The Motorcycle Monster has been actively attending and organizing rallies, events, bike nights, and poker runs for over 40 years. Organizing and sponsoring any motorcycle rally or get together can be very rewarding and fund raisers can raise huge amounts for needy causes but the planning and organization can be daunting and is not recommended for the faint of heart. The Monster is neither an accountant nor lawyer and does not offer legal or financial advise, however we have spent more than one night under the stars next to my own red scooter in a holey sleeping bag sizing up the latest concert or bikini contest. We have had lots of experience and we’ll be happy to offer this document as our opinion and share our ideas. Remember, We are not professionals and “Don’t Try This At Home”.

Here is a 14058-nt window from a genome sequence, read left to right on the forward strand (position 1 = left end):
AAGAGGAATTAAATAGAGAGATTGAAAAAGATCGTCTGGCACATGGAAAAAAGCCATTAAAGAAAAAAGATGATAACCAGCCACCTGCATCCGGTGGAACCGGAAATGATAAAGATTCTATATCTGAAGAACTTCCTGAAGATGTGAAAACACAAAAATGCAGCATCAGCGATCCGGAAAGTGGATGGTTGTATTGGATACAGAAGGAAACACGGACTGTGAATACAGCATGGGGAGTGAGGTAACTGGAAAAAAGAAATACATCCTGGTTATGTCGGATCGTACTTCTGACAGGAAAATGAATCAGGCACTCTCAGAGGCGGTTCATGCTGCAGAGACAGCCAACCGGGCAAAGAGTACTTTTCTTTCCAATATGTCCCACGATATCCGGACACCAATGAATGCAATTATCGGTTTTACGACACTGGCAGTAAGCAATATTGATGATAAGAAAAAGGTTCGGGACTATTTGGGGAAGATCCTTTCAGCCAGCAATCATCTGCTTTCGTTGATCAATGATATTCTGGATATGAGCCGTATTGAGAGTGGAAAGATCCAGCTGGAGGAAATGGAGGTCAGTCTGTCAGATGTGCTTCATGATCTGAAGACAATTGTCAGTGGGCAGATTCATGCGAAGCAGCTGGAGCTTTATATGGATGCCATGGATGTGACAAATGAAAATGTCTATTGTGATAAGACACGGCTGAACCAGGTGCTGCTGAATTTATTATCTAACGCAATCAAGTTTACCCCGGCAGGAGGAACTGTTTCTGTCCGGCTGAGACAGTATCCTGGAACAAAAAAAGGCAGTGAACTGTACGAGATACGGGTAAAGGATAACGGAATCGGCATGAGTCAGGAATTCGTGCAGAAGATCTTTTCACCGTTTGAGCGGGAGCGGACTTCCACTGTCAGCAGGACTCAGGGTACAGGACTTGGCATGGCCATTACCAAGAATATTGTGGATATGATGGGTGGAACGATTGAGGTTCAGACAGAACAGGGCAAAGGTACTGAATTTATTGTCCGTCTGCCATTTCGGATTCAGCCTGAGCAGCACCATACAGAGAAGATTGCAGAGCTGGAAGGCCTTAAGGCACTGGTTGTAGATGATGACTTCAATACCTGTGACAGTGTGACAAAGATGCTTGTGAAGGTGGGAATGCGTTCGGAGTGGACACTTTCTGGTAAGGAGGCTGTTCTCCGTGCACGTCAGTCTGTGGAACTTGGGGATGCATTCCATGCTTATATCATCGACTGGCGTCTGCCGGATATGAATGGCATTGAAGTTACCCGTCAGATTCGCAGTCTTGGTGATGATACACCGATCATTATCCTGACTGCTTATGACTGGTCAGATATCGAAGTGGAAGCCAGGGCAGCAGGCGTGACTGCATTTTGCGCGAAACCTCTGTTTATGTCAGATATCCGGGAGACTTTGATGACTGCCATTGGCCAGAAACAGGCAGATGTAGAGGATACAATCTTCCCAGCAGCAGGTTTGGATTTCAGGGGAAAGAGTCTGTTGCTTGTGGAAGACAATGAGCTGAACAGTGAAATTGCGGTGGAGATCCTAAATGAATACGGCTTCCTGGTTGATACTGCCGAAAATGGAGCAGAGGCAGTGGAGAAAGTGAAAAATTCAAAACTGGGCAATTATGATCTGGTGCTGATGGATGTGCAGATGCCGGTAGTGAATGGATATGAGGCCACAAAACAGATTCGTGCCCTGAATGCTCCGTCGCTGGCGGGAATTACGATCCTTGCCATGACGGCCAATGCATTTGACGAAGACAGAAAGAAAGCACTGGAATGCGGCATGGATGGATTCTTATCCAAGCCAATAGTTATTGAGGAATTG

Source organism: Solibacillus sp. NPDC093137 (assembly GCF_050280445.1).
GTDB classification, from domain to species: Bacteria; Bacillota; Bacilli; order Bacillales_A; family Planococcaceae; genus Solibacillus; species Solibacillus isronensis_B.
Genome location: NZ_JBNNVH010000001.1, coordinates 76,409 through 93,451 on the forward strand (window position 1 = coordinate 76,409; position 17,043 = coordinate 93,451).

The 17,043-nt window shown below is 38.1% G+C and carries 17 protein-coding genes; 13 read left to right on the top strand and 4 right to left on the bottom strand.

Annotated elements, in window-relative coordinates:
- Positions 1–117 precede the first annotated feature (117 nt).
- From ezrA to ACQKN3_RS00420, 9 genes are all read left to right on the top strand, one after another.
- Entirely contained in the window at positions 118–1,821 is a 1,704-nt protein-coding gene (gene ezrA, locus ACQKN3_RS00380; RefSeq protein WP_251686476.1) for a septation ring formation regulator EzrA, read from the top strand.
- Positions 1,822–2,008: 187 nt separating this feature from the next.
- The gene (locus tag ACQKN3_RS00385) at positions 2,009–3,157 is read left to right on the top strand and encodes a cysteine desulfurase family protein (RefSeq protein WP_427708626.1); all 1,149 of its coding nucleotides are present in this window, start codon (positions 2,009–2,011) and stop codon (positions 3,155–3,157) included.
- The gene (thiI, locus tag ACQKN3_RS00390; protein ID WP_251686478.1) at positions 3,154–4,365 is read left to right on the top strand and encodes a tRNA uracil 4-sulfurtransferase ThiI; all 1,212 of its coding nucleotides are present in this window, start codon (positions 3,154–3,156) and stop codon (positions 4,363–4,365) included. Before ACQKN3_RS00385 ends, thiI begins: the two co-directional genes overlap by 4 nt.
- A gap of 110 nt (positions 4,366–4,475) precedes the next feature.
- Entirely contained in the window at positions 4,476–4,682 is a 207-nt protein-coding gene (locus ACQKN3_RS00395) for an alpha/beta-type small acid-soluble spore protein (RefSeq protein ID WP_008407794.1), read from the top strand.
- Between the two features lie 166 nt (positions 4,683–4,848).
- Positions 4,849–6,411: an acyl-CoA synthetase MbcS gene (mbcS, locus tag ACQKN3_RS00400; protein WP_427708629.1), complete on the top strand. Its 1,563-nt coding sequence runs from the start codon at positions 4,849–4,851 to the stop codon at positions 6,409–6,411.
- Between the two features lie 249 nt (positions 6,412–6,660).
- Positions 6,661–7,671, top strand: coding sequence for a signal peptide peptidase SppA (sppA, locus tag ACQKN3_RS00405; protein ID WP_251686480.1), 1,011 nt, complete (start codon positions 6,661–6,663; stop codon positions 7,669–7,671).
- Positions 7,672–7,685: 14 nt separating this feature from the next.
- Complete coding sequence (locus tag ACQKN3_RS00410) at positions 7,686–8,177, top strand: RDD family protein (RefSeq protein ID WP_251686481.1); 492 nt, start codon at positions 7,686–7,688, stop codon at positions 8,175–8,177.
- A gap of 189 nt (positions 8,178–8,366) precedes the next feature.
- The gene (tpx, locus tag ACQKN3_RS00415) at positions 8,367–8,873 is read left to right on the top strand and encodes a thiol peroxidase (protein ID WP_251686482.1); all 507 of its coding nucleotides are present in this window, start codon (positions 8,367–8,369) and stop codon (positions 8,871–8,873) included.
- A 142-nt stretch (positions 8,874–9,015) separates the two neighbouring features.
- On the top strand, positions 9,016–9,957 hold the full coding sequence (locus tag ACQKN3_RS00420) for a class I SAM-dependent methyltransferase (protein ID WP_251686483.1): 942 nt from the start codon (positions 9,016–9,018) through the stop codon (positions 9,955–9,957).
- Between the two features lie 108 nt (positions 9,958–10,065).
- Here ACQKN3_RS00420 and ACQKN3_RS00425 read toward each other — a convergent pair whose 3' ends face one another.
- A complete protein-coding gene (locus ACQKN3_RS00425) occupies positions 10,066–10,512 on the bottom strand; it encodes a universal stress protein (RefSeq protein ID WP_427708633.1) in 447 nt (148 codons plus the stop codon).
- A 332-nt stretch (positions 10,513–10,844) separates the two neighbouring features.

For any motorcycle event to be successful and bring in large groups of riders it must offer great entertainment value, high energy, and motorcycle excitement. With those elements in hand, with plenty of time, and a vast amount of energy, and organization you just might become the next promoter of a giant biker bash. Bring your “big girl panties” because it’s not easy. Many struggle for years with small numbers, little or no profits, and slowly die from financial ruin, but a select few, grow, learn, and transform an idea to a huge success for their cause or profit margin. Tighten up your seat belt. It’s a crazy ride that can be wild and successful beyond your expectation or one that “breaks the bank”. If you still want to “roll the dice”, buy some headache medicine, a three ring binder, pay up your cell phone bill, and buy a box of Bic pens and let’s get started. Keep track of every dollar, and watch every penny, or you’ll come up short on the other end. Take lots of notes, we’ll need everything we do to be written down, to build our “Motorcycle Event Planner Guide”.